We believe that OpenPGP is the right PKI to use for this project. It allows a very flexible trust model, ranging all over the map, at the choice of the user:
individual per-host certifications by each client (much like the stock OpenSSH behavior), or
strict centralized Certificate Authorities (much like proposed X.509 models), or
a more human-centric model that recognizes individual differences in ranges of trust and acceptance.
Even if Bob doesn't trust Alice to identify all
hosts, his first connection to
foo.example.org should give him more
than an unintelligible string to accept or reject. It should also
give him the information that Alice (and perhaps her colleague
Charles) have certified the key. This is far more useful information
than the current infrastructure allows, and is more meaningful to
actual humans using these tools than some message like "Certified by
Humans (and monkeys) have the innate capacity to keep track of the identities of only a finite number of people. After our social sphere exceeds several dozen or several hundred (depending on the individual), our ability to remember and distinguish people begins to break down. In other words, at a certain point, we can't know for sure that the person we ran into in the produce aisle really is the same person who we met at the party last week.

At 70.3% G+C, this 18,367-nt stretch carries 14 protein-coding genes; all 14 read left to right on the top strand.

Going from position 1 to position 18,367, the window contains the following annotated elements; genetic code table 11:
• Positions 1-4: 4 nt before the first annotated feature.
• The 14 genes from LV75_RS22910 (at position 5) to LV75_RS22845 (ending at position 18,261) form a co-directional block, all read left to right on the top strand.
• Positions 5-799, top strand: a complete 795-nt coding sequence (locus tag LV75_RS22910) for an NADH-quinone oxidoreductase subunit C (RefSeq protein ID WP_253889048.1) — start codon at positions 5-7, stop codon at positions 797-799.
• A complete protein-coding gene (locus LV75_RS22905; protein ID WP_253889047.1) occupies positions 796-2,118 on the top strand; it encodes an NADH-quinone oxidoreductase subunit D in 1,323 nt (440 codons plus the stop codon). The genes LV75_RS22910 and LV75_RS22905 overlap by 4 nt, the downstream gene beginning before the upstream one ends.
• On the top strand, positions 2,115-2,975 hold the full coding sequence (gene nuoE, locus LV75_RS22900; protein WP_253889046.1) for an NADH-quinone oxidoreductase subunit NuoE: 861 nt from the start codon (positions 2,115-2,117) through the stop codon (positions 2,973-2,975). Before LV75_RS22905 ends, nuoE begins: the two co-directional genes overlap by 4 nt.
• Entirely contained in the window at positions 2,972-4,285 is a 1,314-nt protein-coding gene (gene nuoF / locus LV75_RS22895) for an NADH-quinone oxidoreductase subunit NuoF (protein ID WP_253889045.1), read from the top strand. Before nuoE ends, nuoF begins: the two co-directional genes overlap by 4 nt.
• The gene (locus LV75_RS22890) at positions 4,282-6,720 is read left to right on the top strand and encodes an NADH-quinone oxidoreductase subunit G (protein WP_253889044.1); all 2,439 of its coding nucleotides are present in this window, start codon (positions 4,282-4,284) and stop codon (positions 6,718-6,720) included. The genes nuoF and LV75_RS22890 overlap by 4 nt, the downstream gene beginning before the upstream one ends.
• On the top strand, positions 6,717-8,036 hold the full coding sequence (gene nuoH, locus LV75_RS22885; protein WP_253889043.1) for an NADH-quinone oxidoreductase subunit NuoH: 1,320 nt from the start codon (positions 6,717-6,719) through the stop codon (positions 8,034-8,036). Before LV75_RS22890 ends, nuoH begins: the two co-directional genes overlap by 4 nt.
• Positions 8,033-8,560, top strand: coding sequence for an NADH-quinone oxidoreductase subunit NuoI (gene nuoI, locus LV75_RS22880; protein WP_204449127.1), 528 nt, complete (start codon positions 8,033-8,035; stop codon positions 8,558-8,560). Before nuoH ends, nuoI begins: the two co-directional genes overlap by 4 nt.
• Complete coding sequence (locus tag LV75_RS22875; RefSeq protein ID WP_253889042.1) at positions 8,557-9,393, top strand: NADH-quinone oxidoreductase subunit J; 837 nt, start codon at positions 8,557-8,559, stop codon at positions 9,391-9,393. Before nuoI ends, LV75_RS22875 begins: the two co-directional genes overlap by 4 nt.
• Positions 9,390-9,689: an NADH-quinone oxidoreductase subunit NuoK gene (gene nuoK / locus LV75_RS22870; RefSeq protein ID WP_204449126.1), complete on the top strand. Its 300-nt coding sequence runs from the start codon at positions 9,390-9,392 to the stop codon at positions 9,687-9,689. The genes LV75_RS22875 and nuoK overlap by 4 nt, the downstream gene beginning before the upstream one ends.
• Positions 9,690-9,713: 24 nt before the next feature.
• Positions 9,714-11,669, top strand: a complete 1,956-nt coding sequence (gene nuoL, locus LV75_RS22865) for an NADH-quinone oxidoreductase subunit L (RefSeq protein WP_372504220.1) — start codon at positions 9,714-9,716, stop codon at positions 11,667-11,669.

For most of us, this limitation has not posed much of a problem in our daily, off-line lives. With the Internet, however, we have an ability to interact with vastly larger numbers of people than we had before. In addition, on the Internet we lose many of our tricks for remembering and identifying people (physical characteristics, sound of the voice, etc.).
Fortunately, with online communications we have easy access to tools that can help us navigate these problems. OpenPGP (a cryptographic protocol commonly used for sending signed and encrypted email messages) is one such tool. In its simplest form, it allows us to sign our communication in such a way that the recipient can verify the sender.
OpenPGP goes beyond this simple use to implement a feature known as the web of trust. The web of trust allows people who have never met in person to communicate with a reasonable degree of certainty that they are who they say they are. It works like this: Person A trusts Person B. Person B verifies Person C's identity. Then, Person A can verify Person C's identity because of their trust of Person B.
The Monkeysphere's broader goals are to extend the use of OpenPGP from email communications to other activities, such as:
- conclusively identifying the remote server in a remote login session
- granting access to servers to people we've never directly met
One of the main benefits of using the Monkeysphere is you often do not see anything, especially when the out-of-band verification succeeds. Because of this, there aren't many pictures to show you. However, there are some situations where the marginal user interface is presented because the Monkeysphere isn't certain how to proceed. If you're interested in seeing these, here are some images of Monkeysphere in action